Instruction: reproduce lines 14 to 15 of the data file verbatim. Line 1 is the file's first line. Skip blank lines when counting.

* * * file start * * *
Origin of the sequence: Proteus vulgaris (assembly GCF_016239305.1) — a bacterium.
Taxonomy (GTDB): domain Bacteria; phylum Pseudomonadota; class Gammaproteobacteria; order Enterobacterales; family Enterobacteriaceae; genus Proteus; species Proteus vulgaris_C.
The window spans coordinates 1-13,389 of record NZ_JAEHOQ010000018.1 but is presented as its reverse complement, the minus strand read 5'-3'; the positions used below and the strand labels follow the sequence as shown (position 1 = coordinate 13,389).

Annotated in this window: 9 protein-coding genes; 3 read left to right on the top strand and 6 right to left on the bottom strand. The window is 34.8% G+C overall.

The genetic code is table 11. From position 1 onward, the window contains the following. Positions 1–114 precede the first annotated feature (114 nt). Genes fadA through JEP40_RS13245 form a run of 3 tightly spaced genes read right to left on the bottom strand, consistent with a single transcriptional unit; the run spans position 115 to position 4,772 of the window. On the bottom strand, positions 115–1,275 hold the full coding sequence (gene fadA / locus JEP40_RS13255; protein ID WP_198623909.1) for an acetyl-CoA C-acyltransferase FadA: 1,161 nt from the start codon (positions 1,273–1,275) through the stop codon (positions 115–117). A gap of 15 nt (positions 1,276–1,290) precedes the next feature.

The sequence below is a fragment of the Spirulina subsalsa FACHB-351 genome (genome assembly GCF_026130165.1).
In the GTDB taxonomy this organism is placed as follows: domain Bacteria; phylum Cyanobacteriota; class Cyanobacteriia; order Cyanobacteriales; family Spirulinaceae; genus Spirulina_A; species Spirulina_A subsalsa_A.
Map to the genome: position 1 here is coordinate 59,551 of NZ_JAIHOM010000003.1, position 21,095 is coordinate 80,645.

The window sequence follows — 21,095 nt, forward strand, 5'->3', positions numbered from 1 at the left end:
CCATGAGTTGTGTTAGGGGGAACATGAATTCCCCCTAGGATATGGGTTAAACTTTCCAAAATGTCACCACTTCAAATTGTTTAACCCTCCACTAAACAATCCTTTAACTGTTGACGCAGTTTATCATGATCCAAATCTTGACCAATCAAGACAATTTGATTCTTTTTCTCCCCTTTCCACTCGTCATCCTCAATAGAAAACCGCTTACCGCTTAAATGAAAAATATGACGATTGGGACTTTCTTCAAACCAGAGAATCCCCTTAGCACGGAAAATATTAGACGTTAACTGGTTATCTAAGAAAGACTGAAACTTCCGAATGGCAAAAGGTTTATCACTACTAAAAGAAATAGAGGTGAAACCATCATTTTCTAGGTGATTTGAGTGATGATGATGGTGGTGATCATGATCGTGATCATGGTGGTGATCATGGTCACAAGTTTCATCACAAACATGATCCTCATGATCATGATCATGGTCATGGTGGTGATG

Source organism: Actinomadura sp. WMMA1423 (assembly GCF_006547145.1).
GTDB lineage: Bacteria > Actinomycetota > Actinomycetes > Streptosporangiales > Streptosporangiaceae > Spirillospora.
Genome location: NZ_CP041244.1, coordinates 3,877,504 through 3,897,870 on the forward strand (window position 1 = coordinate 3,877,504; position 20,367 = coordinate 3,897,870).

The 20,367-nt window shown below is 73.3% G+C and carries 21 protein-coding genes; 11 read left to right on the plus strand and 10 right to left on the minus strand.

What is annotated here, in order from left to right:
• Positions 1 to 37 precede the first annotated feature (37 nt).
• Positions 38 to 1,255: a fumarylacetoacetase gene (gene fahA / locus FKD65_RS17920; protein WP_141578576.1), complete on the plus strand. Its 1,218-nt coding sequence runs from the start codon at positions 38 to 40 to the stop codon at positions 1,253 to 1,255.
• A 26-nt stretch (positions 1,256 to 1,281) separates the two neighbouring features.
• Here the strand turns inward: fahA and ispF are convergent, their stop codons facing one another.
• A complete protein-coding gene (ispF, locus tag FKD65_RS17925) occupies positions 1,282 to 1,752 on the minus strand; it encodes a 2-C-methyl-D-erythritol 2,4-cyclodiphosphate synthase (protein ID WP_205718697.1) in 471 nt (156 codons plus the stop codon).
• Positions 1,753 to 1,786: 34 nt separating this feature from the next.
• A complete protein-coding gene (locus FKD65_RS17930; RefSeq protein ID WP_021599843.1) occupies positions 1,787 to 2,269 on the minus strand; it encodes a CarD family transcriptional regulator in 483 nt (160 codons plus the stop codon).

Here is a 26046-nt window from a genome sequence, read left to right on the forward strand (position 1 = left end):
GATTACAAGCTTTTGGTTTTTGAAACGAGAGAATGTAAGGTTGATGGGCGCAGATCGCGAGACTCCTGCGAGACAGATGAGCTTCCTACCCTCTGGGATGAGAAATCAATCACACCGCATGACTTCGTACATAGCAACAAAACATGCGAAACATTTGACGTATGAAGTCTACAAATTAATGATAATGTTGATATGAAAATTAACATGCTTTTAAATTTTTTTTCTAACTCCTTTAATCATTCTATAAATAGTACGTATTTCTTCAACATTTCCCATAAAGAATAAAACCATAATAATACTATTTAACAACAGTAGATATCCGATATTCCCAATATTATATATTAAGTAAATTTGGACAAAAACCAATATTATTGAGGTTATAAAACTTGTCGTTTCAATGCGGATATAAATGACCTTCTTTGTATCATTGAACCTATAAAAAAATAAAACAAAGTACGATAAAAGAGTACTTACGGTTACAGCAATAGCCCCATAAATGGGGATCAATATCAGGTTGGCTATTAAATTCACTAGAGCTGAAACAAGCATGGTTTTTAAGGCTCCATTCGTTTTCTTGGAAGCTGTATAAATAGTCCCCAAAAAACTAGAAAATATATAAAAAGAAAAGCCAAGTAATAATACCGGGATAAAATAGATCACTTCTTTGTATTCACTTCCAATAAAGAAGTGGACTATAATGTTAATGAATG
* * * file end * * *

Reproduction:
The 20,367-nt window shown below is 73.3% G+C and carries 21 protein-coding genes; 11 read left to right on the plus strand and 10 right to left on the minus strand.

What is annotated here, in order from left to right: